© 2018 ESO. Article published by EDP Sciences. Received 20 January 2018; Accepted 30 June 2018; Published online 09 November 2018. We would like to thank the Instituto de Astrofísica de Canarias for the excellent working conditions at the Observatorio del Roque de los Muchachos in La Palma. The financial support of the German BMBF and MPG, the Italian INFN and INAF, the Swiss National Fund SNF, the ERDF under the Spanish MINECO (FPA2015-69818-P, FPA2012-36668, FPA2015-68378-P, FPA2015-69210-C6-2-R, FPA2015-69210-C6-4-R, FPA2015-69210-C6-6-R, AYA2015-71042-P, AYA2016-76012-C3-1-P, ESP2015-71662-C2-2-P, CSD2009-00064), and the Japanese JSPS and MEXT is gratefully acknowledged. This work was also supported by the Spanish Centro de Excelencia "Severo Ochoa" SEV-2012-0234 and SEV-2015-0548, and Unidad de Excelencia "María de Maeztu" MDM-2014-0369, by the Croatian Science Foundation (HrZZ) Project IP-2016-06-9782 and the University of Rijeka Project 188.8.131.52.02, by the DFG Collaborative Research Centers SFB823/C4 and SFB876/C3, the Polish National Research Centre grant UMO-2016/22/M/ST9/00382 and by the Brazilian MCTIC, CNPq and FAPERJ. The Fermi-LAT Collaboration acknowledges generous ongoing support from a number of agencies and institutes that have supported both the development and the operation of the LAT as well as scientific data analysis. These include the National Aeronautics and Space Administration and the Department of Energy in the United States, the Commissariat à l'Énergie Atomique and the Centre National de la Recherche Scientifique/Institut National de Physique Nucléaire et de Physique des Particules in France, the Agenzia Spaziale Italiana and the Istituto Nazionale di Fisica Nucleare in Italy, the Ministry of Education, Culture, Sports, Science and Technology (MEXT), High Energy Accelerator Research Organization (KEK) and Japan Aerospace Exploration Agency (JAXA) in Japan, and the K. A. Wallenberg Foundation, the Swedish Research Council and the Swedish National Space Board in Sweden. Additional support for science analysis during the operations phase is gratefully acknowledged from the Istituto Nazionale di Astrofisica in Italy and the Centre National d'Études Spatiales in France. This research was supported by an appointment to the NASA Postdoctoral Program at the Goddard Space Flight Center, administered by Universities Space Research Association through a contract with NASA. We thank the Swift team duty scientists and science planners. The Metsähovi team acknowledges the support from the Academy of Finland to our observing projects (numbers 212656, 210338, 121148, and others). The VLBA is an instrument of the Long Baseline Observatory. The Long Baseline Observatory is a facility of the National Science Foundation operated by Associated Universities, Inc. The Submillimeter Array is a joint project between the Smithsonian Astrophysical Observatory and the Academia Sinica Institute of Astronomy and Astrophysics and is funded by the Smithsonian Institution and the Academia Sinica. The OVRO 40-m monitoring program is supported in part by NASA grants NNX08AW31G, NNX11A043G and NNX14AQ89G, and NSF grants AST-0808050 and AST-1109911. The St. Petersburg University team acknowledges support from Russian Science Foundation grant 17-12-01029. The BU group acknowledges support by NASA under Fermi Guest Investigator grant NNX14AQ58G and by NSF under grant AST-1615796. Part of this work was done with funding by the UK Space Agency. The VLBA is an instrument of the National Radio Astronomy Observatory. The National Radio Astronomy Observatory is a facility of the National Science Foundation operated under cooperative agreement by Associated Universities, Inc. The PRISM (Perkins Re-Imaging SysteM) camera at Lowell Observatory was developed by K. Janes et al. at BU and Lowell Observatory, with funding from the NSF, BU, and Lowell Observatory. This paper makes use of data obtained with the 100 m Effelsberg radio-telescope, which is operated by the Max-Planck-Institut für Radioastronomy (MPIfR) in Bonn (Germany). Part of this work is based on archival data, software or online services provided by the ASI Science Data Center (ASDC). PYRAF is a product of the Space Telescope Science Institute, which is operated by AURA for NASA. This paper is partly based on observations carried out with the IRAM 30 m. IRAM is supported by INSU/CNRS (France), MPG (Germany) and IGN (Spain). IA acknowledges support by a Ramon y Cajal grant of the Ministerio de Economía, Industría y Competitividad (MINECO) of Spain. The research at the IAA-CSIC was supported in part by the MINECO through grants AYA2016-80889-P, AYA2013-40825-P, and AYA2010-14844, and by the regional government of Andalucia through grant P09-FQM-4784. The Liverpool Telescope is operated by JMU with financial support from the UK-STFC.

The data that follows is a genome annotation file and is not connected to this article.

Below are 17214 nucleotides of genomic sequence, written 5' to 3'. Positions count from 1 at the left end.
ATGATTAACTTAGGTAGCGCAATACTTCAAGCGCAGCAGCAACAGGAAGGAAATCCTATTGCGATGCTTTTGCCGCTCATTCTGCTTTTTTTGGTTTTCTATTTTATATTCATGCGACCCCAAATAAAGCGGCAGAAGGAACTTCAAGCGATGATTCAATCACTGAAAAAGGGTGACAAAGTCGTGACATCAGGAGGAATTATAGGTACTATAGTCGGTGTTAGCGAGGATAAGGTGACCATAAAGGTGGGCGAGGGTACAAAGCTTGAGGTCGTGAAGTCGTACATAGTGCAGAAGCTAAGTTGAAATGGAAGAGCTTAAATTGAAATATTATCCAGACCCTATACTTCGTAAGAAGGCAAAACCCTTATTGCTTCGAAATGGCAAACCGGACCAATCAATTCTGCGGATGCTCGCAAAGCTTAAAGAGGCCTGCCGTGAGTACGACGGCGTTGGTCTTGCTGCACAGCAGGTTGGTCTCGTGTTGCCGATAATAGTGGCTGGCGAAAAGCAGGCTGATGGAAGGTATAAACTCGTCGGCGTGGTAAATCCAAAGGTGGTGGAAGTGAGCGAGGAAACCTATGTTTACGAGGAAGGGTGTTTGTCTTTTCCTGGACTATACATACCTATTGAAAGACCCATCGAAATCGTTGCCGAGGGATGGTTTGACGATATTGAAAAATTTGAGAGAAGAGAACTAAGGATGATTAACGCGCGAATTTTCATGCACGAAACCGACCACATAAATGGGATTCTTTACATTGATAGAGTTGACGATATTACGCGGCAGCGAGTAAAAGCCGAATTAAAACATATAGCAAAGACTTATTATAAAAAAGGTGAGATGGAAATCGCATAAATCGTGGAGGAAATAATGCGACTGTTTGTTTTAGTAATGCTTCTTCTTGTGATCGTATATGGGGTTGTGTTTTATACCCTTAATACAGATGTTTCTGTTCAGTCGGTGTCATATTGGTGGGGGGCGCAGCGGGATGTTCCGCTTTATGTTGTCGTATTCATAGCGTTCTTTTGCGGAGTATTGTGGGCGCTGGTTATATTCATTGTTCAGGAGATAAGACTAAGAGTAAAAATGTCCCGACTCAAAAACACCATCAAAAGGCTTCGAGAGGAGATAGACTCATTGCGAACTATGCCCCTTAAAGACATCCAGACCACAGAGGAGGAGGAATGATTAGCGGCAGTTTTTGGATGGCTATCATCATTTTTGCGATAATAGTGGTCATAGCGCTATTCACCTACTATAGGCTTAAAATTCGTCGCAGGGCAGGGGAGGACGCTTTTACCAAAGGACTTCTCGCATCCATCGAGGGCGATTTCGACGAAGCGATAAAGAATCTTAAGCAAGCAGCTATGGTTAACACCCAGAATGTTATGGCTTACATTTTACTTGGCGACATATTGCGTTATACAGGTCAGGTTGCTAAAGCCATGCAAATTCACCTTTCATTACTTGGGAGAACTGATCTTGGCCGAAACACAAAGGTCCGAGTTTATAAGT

Submitted - 1807.00413.pdf
Published - aa32677-18.pdf